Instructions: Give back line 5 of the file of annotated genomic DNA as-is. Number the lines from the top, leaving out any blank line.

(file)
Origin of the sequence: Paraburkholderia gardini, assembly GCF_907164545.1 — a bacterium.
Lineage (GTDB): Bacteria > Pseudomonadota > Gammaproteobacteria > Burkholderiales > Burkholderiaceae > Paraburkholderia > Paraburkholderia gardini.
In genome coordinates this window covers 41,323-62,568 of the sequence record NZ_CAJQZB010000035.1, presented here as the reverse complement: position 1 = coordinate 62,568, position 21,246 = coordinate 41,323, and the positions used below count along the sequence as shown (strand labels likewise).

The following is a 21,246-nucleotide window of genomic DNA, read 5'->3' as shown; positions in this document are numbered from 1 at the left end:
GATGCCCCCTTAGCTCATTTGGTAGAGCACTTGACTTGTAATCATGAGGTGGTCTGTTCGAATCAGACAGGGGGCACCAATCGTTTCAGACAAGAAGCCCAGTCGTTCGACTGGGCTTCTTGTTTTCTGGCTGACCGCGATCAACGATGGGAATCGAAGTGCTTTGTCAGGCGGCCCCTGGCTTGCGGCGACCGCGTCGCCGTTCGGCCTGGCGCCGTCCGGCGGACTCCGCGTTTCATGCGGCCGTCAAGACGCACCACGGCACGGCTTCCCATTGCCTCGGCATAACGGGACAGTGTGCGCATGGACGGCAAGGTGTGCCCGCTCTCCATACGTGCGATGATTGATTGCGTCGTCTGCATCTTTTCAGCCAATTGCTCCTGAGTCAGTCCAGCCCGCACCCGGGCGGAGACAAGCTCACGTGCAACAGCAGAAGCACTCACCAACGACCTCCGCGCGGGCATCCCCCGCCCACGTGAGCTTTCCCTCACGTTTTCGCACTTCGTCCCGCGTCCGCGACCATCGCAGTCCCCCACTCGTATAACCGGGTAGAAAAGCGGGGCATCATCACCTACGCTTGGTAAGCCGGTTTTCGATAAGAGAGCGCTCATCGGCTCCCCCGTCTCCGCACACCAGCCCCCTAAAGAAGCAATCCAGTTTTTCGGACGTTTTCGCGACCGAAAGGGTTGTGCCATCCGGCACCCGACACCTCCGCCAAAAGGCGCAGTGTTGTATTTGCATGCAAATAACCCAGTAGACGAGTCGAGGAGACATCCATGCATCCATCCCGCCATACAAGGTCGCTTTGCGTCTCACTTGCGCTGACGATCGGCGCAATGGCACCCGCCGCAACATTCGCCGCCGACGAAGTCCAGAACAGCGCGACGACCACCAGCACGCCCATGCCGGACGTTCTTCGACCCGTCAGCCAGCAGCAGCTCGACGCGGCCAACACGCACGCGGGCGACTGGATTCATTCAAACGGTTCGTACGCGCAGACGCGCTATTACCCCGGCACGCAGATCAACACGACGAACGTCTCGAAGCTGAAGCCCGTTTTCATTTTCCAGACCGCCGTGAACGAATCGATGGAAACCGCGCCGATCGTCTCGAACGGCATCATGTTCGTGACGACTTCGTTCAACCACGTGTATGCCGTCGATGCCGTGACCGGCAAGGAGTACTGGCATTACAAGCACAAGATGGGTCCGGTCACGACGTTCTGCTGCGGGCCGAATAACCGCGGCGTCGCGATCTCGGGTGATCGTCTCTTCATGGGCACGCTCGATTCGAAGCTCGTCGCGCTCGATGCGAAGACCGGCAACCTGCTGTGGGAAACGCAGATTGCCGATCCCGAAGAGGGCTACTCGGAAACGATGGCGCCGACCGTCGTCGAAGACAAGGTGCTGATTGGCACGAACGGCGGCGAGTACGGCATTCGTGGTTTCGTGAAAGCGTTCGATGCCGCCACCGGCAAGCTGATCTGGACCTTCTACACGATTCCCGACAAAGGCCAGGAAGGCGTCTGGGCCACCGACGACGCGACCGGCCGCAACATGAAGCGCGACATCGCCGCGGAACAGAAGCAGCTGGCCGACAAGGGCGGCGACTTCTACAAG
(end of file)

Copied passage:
GATGCCCCCTTAGCTCATTTGGTAGAGCACTTGACTTGTAATCATGAGGTGGTCTGTTCGAATCAGACAGGGGGCACCAATCGTTTCAGACAAGAAGCCCAGTCGTTCGACTGGGCTTCTTGTTTTCTGGCTGACCGCGATCAACGATGGGAATCGAAGTGCTTTGTCAGGCGGCCCCTGGCTTGCGGCGACCGCGTCGCCGTTCGGCCTGGCGCCGTCCGGCGGACTCCGCGTTTCATGCGGCCGTCAAGACGCACCACGGCACGGCTTCCCATTGCCTCGGCATAACGGGACAGTGTGCGCATGGACGGCAAGGTGTGCCCGCTCTCCATACGTGCGATGATTGATTGCGTCGTCTGCATCTTTTCAGCCAATTGCTCCTGAGTCAGTCCAGCCCGCACCCGGGCGGAGACAAGCTCACGTGCAACAGCAGAAGCACTCACCAACGACCTCCGCGCGGGCATCCCCCGCCCACGTGAGCTTTCCCTCACGTTTTCGCACTTCGTCCCGCGTCCGCGACCATCGCAGTCCCCCACTCGTATAACCGGGTAGAAAAGCGGGGCATCATCACCTACGCTTGGTAAGCCGGTTTTCGATAAGAGAGCGCTCATCGGCTCCCCCGTCTCCGCACACCAGCCCCCTAAAGAAGCAATCCAGTTTTTCGGACGTTTTCGCGACCGAAAGGGTTGTGCCATCCGGCACCCGACACCTCCGCCAAAAGGCGCAGTGTTGTATTTGCATGCAAATAACCCAGTAGACGAGTCGAGGAGACATCCATGCATCCATCCCGCCATACAAGGTCGCTTTGCGTCTCACTTGCGCTGACGATCGGCGCAATGGCACCCGCCGCAACATTCGCCGCCGACGAAGTCCAGAACAGCGCGACGACCACCAGCACGCCCATGCCGGACGTTCTTCGACCCGTCAGCCAGCAGCAGCTCGACGCGGCCAACACGCACGCGGGCGACTGGATTCATTCAAACGGTTCGTACGCGCAGACGCGCTATTACCCCGGCACGCAGATCAACACGACGAACGTCTCGAAGCTGAAGCCCGTTTTCATTTTCCAGACCGCCGTGAACGAATCGATGGAAACCGCGCCGATCGTCTCGAACGGCATCATGTTCGTGACGACTTCGTTCAACCACGTGTATGCCGTCGATGCCGTGACCGGCAAGGAGTACTGGCATTACAAGCACAAGATGGGTCCGGTCACGACGTTCTGCTGCGGGCCGAATAACCGCGGCGTCGCGATCTCGGGTGATCGTCTCTTCATGGGCACGCTCGATTCGAAGCTCGTCGCGCTCGATGCGAAGACCGGCAACCTGCTGTGGGAAACGCAGATTGCCGATCCCGAAGAGGGCTACTCGGAAACGATGGCGCCGACCGTCGTCGAAGACAAGGTGCTGATTGGCACGAACGGCGGCGAGTACGGCATTCGTGGTTTCGTGAAAGCGTTCGATGCCGCCACCGGCAAGCTGATCTGGACCTTCTACACGATTCCCGACAAAGGCCAGGAAGGCGTCTGGGCCACCGACGACGCGACCGGCCGCAACATGAAGCGCGACATCGCCGCGGAACAGAAGCAGCTGGCCGACAAGGGCGGCGACTTCTACAAG